As with early action, early decision applicants typically know if they are accepted at some point in December. This allows students to apply to other schools that have regular admissions deadlines in January or later if they don’t secure a spot during early decision.
Rolling admissions is a bit different from the other three options above. Students have to apply within a set application window, though their materials are reviewed on a first-come, first-serve basis. Plus, acceptance letters are sent out during the application period. As a result, it’s better to apply sooner rather than later since the closer it is to the deadline, the fewer spots that will be available.
It’s important to note there are other kinds of admission that come with different college deadlines. However, the remaining types – including open admission, early evaluation, and deferred admission – aren’t as widely used.
Tracking College Admissions Deadlines
In some cases, your student might discover that all of their preferred schools have the same deadline, making it easy to track their college admission due dates. However, if your student encounters a mix, having a method for tracking them is essential.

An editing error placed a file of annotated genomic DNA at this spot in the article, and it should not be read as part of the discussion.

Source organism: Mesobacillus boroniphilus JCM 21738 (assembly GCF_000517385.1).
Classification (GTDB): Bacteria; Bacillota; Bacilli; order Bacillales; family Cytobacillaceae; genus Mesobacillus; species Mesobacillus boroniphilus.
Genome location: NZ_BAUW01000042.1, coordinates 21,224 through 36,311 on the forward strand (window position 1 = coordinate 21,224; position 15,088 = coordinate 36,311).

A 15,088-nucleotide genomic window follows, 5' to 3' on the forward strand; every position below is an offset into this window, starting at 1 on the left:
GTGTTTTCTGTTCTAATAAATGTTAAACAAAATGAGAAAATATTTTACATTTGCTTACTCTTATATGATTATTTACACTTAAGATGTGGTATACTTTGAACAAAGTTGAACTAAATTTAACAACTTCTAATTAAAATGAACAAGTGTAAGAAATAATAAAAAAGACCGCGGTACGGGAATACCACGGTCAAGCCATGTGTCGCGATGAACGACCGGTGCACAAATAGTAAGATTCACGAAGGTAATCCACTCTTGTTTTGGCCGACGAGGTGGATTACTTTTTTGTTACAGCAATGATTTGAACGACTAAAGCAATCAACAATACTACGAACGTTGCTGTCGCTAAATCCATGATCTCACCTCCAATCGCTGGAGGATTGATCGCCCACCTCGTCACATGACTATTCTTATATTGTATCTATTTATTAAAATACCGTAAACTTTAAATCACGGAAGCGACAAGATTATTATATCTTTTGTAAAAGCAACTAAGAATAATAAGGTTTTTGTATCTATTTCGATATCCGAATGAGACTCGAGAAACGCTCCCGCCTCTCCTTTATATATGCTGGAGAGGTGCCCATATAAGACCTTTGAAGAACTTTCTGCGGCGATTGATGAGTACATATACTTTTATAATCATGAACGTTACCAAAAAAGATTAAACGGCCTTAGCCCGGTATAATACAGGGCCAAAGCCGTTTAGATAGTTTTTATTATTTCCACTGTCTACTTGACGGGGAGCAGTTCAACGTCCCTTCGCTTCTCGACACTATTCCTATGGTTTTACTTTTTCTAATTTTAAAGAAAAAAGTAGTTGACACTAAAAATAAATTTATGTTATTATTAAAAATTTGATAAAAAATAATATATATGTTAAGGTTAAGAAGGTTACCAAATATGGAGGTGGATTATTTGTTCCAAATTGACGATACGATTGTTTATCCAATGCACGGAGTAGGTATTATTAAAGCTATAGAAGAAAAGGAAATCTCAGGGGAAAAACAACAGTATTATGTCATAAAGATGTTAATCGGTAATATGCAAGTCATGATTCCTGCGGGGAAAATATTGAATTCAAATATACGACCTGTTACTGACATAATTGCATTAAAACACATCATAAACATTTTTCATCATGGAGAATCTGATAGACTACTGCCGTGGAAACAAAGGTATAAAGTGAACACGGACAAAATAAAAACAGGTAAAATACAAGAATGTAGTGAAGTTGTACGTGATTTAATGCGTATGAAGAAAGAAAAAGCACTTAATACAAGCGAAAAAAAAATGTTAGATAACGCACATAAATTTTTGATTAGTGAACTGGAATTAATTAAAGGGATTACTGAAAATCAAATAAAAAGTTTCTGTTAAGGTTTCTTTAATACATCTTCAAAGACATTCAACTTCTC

If your student is already using a college comparison spreadsheet, they could simply include columns that list the relevant college deadlines. This centralizes their information and can serve as a great quick reference. Otherwise, listing the due dates in their calendar and setting notifications to go off a few weeks in advance could also help keep them on track.
Students who use the Common Application can also find references to due dates there, as well as overviews of the steps they’ve completed thus far. However, this only works for schools that accept the Common Application, so if your student is applying to schools that use another process, they’ll need to track those college admissions deadlines elsewhere.
By tracking college application due dates, your student can make sure that they have all of the needed materials in time as well. They can request letters of recommendation in a timely manner, schedule their ACT or SAT early enough to ensure they can have their scores back before the deadlines, and write their essays in advance without feeling rushed.
Ultimately, by tracking the college deadlines, your student can ensure that they don’t miss out on their preferred school simply because they didn’t know the application due date. It usually only takes a few minutes to gather the information, and it’s time well spent if it means your student can increase their odds of getting into their first-choice school
If you and your student want to learn more about finding scholarships for languages, sign up for our free college scholarship webinar! Head over to http://thescholarshipsystem.com/freewebinar to reserve your spot today.